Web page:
Hawks will argue that Kim will be keen to avoid the fate of Muammar Gadaffi and Saddam Hussein. From the North Korean point of view, a nuclear arsenal remains the best insurance policy against invasion. Complete nuclear disarmament, though unlikely in the near term, is not entirely out of the picture. Doves might point to South Africa in 1989-91 or the Treaty of Tlatelolco signed in 1967 to imagine a non-zero-sum endgame to the stalemate on the peninsula.
If the spectacle of the Singapore summit last year is anything to go by, the next meeting between the two leaders may well build on the high-visibility/vague-outcome template. Declaring the end of the Korean war and a North-South reconciliation with great fanfare seems to be the low hanging fruit (the Korean War was fought between 1950-1953 and ended with an armistice but no official peace treaty.) This will ensure a great show, but will also mean that in long-term North Korea will have no reasons at all to give up her nuclear arsenal – an outcome that will have far-reaching consequences in East Asia. The region may experience a “domino effect,” where Japan and South Korea are also compelled to go nuclear.
An owl’s approach
An owl’s approach is to introduce an NFU pledge as part of the denuclearisation agenda. An NFU pledge would signal North Korean sincerity, and provide a “holding position” from which to explore further improvement in ties with South Korea and Japan or bargaining with the US. The pledge can function as the minimum concession Kim Jong-un can make towards ending nuclear sabre-rattling and threats, retaining a nuclear arsenal, while also advancing aims of “normalisation.” If the North Korean arsenal is indeed defensive, an NFU pledge is not outside the realm of possibility.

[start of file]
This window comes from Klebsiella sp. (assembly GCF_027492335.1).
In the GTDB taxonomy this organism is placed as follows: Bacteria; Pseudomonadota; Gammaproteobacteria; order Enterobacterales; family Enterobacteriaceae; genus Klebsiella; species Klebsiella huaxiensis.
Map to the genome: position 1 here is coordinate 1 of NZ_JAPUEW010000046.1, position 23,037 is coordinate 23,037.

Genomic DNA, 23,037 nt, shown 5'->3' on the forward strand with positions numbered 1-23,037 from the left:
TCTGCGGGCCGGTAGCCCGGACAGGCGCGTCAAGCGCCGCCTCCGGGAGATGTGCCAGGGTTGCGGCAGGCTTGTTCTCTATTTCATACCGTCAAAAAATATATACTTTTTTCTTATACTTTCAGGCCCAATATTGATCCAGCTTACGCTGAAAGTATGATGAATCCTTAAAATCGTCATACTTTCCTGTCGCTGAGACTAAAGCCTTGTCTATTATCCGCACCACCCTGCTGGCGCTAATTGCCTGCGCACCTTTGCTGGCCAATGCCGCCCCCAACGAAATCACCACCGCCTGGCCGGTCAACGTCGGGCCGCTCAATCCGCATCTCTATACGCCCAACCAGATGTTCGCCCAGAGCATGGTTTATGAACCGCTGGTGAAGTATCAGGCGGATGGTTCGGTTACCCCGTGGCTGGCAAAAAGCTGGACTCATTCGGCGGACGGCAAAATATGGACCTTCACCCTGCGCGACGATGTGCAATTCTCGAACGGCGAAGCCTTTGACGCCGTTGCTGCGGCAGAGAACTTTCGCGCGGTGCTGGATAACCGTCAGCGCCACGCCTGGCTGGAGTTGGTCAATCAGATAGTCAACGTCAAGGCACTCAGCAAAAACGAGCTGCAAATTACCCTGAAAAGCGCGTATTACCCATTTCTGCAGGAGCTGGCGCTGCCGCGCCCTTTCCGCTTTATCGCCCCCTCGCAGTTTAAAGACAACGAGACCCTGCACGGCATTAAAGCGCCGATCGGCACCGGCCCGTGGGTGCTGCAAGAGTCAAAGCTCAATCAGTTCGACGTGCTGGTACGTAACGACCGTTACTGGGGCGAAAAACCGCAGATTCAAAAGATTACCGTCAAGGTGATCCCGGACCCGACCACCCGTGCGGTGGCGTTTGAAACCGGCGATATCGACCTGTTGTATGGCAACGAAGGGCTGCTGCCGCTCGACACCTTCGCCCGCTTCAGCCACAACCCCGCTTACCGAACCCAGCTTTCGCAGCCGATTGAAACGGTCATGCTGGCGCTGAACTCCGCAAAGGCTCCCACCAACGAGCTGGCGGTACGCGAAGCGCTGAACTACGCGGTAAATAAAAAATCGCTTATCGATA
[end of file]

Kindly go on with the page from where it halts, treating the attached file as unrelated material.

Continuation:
North Korea as a conventionally weaker state might look to history to find no instance to substantiate the adoption of an NFU in this context. But then again, if history is going to be made, it ought to be in a manner that does not repeat the mistakes of the past. Cold War thinking in the current international system, will recreate the same instability.
An interim position like NFU that signals defensive intentions is preferable to an indefinite position that relies on nuclear threats. In both cases, uncertainty remains, but the interim position is far more likely to lead to a practical negotiation and a discrete outcome that builds trust, while the indefinite position merely increases uncertainty at all levels. While the second may produce an uneasy and unreliable deterrence, it only the first that addresses the larger questions of regional order.
If the world is as dangerous as it was back in 1953, perhaps an end to the Korean war can be the start of something new.
Ram Ganesh Kamatham is an Associate Research Fellow at Takshashila Institution, Bengaluru. His research occurs at the intersection of culture and strategy. He holds double master’s degrees in the Anthropology of Media from SOAS, and International Relations from RSIS, NTU. He can be followed on Twitter @RGKwriting